The Hair Barrier For Female African American Athletes
According to the Women’s Sport’s Foundation research report, Chasing Equity: The Triumphs, Challenges, and Opportunities in Sports for Girls and Women, it has come to light that “African American female athletes’ concerns about their hair and appearance are barriers to participation in sport.”
For many, joining school sports teams is the norm but it truly is both a privilege and a luxury. African American female athletes face difficult societal challenges. And if you’re asking yourself “So what? It’s just high school volleyball.” Then let’s consider the impact exercise has on our physical and mental health. According to Hair Care Practices as a Barrier to Physical Activity in African American Women, regular physical activity is associated with a decreased risk for obesity and obesity-related conditions. Because exercise has obvious health benefits, it is concerning that nearly 40% of African American women avoid exercise at times due to hair-related issues. It’s no secret that a good workout will not only get your heart pumping but dripping in sweat! And the sweat is what causes traditional hairstyles to revert to their native texture.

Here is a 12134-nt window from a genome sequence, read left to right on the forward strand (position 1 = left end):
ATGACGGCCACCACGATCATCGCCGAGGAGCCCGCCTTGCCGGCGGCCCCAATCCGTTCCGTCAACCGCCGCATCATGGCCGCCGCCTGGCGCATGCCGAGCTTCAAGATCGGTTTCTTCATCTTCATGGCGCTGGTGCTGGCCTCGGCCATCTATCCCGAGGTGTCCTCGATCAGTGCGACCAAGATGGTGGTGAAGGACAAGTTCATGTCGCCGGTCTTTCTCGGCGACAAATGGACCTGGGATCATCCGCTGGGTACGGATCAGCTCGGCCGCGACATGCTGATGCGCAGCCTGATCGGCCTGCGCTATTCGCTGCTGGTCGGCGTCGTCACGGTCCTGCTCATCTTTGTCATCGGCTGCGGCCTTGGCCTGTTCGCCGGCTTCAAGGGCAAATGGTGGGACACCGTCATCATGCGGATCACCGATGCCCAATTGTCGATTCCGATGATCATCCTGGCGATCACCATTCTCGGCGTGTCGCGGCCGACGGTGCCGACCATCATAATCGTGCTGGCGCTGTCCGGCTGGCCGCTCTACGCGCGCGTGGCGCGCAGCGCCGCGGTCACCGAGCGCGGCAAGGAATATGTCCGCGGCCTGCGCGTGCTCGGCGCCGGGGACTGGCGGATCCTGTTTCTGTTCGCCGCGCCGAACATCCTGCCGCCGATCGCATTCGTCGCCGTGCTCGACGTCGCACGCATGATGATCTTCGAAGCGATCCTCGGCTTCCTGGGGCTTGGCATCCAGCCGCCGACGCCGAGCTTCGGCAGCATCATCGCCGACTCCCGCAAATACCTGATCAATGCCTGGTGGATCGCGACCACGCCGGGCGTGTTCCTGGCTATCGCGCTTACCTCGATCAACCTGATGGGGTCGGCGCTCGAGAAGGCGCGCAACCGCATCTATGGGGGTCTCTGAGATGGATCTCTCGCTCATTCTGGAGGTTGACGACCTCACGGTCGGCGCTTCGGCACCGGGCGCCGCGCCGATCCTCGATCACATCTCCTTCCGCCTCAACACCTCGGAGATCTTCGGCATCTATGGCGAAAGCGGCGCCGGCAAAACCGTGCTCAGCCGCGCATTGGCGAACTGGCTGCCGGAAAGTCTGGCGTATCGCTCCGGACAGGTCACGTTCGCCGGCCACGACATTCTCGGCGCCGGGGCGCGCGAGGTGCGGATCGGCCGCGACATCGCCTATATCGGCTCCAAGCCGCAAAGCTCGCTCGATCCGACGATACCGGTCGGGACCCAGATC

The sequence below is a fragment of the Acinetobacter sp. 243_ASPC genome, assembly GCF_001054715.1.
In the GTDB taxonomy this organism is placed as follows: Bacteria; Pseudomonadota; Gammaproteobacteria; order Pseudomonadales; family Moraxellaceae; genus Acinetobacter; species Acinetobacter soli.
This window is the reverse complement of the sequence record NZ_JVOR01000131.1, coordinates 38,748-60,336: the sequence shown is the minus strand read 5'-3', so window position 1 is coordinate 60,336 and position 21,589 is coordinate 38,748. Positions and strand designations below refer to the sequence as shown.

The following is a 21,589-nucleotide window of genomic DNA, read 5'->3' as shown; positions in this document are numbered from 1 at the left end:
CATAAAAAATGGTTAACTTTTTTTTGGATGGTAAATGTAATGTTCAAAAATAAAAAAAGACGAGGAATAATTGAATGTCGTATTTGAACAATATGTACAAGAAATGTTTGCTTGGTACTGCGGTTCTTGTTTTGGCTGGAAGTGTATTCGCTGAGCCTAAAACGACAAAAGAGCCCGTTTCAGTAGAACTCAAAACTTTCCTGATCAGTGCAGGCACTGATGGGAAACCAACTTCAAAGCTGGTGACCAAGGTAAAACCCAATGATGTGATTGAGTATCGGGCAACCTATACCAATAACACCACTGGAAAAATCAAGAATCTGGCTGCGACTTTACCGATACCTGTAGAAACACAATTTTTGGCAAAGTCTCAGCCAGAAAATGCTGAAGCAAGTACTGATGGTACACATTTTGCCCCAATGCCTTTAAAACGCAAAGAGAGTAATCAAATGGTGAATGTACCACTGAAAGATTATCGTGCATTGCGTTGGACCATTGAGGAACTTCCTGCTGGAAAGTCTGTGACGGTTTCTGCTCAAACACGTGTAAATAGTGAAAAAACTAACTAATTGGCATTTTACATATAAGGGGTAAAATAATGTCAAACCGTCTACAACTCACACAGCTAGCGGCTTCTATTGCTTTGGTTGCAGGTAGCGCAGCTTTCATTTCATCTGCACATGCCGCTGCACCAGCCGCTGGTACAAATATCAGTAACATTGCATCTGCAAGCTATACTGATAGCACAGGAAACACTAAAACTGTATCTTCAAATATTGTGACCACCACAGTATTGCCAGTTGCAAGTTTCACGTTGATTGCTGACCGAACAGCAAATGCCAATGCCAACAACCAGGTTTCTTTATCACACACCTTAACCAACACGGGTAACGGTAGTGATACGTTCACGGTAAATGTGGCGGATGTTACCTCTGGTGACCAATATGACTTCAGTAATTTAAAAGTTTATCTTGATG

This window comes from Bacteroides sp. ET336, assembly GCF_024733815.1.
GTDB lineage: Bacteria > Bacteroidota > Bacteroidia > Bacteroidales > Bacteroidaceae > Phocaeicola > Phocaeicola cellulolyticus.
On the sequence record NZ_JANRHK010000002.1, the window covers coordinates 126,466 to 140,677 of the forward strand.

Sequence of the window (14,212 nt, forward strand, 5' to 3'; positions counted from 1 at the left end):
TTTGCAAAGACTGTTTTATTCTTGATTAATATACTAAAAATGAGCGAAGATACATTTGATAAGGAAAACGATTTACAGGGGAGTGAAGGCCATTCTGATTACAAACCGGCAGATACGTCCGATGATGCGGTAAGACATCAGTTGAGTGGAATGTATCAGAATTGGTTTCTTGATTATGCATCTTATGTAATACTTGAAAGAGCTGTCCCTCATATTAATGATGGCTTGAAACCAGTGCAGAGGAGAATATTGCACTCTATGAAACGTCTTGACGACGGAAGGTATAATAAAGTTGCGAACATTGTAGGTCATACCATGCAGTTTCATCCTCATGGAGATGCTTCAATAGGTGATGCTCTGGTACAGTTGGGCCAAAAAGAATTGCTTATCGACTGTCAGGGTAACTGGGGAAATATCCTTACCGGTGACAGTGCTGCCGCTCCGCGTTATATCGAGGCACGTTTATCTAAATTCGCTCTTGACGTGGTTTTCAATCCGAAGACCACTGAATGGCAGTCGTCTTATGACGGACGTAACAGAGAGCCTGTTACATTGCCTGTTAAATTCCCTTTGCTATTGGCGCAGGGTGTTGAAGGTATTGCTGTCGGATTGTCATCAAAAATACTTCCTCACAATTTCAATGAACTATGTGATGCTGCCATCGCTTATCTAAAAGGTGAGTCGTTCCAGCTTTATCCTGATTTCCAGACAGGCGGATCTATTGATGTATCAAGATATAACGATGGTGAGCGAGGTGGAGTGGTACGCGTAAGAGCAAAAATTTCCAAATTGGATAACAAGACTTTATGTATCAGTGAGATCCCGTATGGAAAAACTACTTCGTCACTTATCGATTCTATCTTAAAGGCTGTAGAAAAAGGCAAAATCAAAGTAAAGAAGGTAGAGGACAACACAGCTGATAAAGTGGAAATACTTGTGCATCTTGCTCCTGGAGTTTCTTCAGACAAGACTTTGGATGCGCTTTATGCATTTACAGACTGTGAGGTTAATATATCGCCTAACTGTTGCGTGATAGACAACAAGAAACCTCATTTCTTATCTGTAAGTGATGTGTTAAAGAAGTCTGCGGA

Did you know that African American women who avoid exercise because of hair concerns were almost 3 times less likely to be sufficiently physically active? Now, we may not be able to change our body’s response to exercise but we can raise awareness and increase education on methods to preserve and maintain hairstyles.
There are a variety of Youtube videos regarding Black hairstyle maintenance, such as “Working out While Relaxed | How to Maintain Straight Hair.”
Popsugar, listed 9 Ways Black Women Can Protect Their Natural Hair While Working Out, including Bantu Knots, Box Braids, Pineapple Updo, and more.
We understand that while these resources are beneficial, they do not solve the root of the problem. Diversity among school staff does not only need to be valued but prioritized. With a representative coaching staff, African American female athletes will be supported and encouraged to participate in team sports. And won’t let a bad hair day get in their way!
Staurowsky, E. J., Watanabe, N., Cooper, J., Cooky, C., Lough, N., Paule-Koba, A., Pharr, Williams, S., Cummings, S., Issokson-Silver, K., & Snyder, (2020). Chasing Equity: The Triumphs, Challenges, and Opportunities in Sports for Girls and Women. New York, NY: Women’s Sports Foundation.